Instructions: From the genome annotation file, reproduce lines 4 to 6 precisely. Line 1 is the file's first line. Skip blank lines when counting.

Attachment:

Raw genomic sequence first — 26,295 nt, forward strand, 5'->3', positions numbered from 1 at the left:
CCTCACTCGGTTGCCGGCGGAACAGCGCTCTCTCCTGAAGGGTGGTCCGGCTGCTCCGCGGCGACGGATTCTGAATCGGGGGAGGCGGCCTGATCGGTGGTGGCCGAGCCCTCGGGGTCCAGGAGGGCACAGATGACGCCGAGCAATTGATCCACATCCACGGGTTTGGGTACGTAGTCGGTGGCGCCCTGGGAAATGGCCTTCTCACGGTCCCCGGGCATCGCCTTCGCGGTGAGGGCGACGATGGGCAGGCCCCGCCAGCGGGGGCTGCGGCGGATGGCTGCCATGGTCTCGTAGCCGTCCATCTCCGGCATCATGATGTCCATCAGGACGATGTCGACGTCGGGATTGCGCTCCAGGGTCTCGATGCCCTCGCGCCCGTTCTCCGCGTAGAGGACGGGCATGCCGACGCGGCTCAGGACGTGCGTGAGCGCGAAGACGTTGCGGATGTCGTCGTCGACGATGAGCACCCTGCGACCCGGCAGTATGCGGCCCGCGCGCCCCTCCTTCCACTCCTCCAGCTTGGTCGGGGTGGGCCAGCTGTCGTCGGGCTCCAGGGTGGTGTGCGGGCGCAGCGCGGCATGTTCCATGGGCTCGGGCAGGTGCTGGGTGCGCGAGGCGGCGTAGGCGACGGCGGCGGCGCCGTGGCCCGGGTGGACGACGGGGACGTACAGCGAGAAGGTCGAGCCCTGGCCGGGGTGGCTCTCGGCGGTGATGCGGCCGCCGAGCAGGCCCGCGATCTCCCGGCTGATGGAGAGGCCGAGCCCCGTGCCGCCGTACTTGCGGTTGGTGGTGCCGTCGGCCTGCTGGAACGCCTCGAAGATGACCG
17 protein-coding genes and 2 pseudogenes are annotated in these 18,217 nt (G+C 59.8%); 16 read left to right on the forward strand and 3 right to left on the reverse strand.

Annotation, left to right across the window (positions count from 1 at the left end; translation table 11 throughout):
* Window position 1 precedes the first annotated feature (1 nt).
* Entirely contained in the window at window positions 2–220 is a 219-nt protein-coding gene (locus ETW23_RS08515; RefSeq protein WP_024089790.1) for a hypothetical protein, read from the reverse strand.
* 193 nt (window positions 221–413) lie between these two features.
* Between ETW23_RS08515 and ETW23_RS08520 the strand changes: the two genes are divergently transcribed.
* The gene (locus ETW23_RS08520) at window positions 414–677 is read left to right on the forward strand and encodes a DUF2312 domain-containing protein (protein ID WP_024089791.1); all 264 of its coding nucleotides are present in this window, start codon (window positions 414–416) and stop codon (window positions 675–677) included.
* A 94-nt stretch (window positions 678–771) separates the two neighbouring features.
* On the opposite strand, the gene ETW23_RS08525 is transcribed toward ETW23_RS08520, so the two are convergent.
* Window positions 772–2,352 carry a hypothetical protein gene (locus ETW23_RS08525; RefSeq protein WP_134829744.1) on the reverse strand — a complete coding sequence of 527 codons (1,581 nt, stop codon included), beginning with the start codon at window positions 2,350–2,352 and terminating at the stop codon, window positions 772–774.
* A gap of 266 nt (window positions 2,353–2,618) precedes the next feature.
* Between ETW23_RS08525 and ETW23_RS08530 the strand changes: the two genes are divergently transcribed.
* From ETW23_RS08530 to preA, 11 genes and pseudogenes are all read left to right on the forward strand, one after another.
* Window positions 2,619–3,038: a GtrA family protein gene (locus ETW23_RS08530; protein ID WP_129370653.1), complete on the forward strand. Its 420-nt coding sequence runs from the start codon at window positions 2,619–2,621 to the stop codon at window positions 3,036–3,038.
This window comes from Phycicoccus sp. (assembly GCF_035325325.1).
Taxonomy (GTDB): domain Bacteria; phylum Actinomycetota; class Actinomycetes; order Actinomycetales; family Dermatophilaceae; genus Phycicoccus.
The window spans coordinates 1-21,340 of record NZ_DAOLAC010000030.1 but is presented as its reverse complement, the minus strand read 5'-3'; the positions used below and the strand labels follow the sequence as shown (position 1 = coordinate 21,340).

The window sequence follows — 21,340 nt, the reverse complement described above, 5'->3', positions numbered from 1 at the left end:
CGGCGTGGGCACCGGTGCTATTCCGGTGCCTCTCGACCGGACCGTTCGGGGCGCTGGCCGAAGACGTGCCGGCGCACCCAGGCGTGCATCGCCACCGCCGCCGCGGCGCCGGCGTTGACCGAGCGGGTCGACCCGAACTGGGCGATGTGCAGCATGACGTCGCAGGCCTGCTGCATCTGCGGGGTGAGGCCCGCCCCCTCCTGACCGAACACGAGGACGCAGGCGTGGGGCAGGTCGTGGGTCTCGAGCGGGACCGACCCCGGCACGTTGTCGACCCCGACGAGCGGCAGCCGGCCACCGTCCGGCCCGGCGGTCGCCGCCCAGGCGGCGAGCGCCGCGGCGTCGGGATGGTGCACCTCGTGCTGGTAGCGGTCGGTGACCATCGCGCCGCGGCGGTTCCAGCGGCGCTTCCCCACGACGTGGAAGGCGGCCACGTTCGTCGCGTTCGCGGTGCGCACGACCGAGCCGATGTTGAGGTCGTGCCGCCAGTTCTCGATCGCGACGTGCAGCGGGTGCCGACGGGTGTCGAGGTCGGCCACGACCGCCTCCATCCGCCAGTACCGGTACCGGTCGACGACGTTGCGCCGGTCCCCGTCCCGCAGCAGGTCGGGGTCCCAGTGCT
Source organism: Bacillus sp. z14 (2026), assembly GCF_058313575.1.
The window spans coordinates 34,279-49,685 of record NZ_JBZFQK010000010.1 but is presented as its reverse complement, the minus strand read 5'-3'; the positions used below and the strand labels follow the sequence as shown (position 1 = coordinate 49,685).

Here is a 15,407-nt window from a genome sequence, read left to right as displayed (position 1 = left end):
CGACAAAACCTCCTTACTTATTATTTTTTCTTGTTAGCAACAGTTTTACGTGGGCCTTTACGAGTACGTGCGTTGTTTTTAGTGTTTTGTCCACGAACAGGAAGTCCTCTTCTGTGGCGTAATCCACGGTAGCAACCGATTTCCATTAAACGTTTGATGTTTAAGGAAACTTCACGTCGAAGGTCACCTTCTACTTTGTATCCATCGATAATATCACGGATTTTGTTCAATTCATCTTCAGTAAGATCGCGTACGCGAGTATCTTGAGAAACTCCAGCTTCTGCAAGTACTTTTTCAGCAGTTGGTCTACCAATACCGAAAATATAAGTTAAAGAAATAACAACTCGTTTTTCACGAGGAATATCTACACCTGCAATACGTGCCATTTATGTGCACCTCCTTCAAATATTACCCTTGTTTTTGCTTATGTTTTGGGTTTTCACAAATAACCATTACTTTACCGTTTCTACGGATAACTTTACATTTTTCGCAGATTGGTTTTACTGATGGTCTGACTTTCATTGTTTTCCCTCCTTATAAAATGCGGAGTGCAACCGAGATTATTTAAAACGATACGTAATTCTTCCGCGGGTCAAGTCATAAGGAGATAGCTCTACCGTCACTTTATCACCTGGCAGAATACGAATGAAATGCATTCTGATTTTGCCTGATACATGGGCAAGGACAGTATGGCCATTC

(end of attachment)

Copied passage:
Annotation, left to right across the window (positions count from 1 at the left end; translation table 11 throughout):
* Window position 1 precedes the first annotated feature (1 nt).
* Entirely contained in the window at window positions 2–220 is a 219-nt protein-coding gene (locus ETW23_RS08515; RefSeq protein WP_024089790.1) for a hypothetical protein, read from the reverse strand.